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J Immunol. 2014 May 15;192(10):4610-9. doi: 10.4049/jimmunol.1300692. Epub 2014 Apr 9.

Differences in mouse and human nonmemory B cell pools.

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Department of Basic Sciences, Loma Linda University, Loma Linda, CA 92350;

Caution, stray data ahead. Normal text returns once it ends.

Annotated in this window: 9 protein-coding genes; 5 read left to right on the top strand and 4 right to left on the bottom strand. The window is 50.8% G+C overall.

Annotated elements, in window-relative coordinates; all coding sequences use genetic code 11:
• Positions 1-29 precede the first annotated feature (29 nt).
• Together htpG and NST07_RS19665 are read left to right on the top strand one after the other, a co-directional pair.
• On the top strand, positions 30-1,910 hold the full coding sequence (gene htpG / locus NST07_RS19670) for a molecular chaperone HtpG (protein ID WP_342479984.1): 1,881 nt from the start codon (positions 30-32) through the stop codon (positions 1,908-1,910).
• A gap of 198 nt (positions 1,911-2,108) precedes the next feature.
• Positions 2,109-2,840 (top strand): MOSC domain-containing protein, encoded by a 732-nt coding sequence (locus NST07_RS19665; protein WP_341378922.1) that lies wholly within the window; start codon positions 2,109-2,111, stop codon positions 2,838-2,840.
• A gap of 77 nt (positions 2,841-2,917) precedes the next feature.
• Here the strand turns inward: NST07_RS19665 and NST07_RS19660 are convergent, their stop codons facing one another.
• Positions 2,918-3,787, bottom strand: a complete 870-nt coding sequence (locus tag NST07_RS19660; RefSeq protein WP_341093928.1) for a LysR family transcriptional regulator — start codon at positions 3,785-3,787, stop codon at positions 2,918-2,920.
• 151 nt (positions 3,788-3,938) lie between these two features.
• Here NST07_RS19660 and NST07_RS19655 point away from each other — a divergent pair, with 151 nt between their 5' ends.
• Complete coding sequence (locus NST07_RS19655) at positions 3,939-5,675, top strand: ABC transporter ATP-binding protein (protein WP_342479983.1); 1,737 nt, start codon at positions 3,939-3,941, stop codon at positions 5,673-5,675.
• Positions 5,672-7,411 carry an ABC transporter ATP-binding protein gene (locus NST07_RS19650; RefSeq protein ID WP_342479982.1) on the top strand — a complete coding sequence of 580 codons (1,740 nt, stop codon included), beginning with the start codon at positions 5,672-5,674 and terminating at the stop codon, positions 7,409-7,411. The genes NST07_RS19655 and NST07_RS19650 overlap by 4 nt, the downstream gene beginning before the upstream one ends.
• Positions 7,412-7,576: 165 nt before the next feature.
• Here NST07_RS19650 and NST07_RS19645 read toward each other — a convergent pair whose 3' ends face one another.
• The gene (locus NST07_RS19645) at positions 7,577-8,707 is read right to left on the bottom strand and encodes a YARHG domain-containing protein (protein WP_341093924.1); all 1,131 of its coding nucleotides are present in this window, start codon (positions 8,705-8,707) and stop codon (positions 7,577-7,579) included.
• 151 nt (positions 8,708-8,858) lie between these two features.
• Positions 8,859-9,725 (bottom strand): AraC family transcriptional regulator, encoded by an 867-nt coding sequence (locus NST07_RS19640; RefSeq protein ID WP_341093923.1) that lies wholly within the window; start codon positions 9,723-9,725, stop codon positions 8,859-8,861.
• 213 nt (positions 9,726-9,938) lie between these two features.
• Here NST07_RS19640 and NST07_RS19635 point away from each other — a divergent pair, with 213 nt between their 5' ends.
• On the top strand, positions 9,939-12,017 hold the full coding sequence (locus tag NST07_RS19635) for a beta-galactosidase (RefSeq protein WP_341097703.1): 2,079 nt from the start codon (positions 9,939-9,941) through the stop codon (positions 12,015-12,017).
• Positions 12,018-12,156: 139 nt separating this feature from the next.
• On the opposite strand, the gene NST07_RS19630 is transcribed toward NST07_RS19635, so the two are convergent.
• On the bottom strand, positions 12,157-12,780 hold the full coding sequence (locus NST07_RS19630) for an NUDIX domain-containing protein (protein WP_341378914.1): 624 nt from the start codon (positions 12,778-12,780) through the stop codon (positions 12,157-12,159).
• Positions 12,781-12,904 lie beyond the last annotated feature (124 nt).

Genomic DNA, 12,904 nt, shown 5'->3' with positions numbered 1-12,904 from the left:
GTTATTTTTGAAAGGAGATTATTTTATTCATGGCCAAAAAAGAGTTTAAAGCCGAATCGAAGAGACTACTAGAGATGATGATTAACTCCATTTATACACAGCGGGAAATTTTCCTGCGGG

Identifying cross-species similarities and differences in immune development and function is critical for maximizing the translational potential of animal models. Coexpression of CD21 and CD24 distinguishes transitional and mature B cell subsets in mice. In this study, we validate these markers for identifying analogous subsets in humans and use them to compare the nonmemory B cell pools in mice and humans, across tissues, and during fetal/neonatal and adult life. Among human CD19(+)IgM(+) B cells, the CD21/CD24 schema identifies distinct populations that correspond to transitional 1 (T1), transitional 2 (T2), follicular mature, and marginal zone subsets identified in mice. Markers specific to human B cell development validate the identity of marginal zone cells and the maturation status of human CD21/CD24 nonmemory B cell subsets. A comparison of the nonmemory B cell pools in bone marrow, blood, and spleen in mice and humans shows that transitional B cells comprise a much smaller fraction in adult humans than mice. T1 cells are a major contributor to the nonmemory B cell pool in mouse bone marrow, in which their frequency is more than twice that in humans. Conversely, in spleen, the T1:T2 ratio shows that T2 cells are proportionally ∼ 8-fold higher in humans than in mice. Despite the relatively small contribution of transitional B cells to the human nonmemory pool, the number of naive follicular mature cells produced per transitional B cell is 3- to 6-fold higher across tissues than in mice. These data suggest differing dynamics or mechanisms produce the nonmemory B cell compartments in mice and humans.

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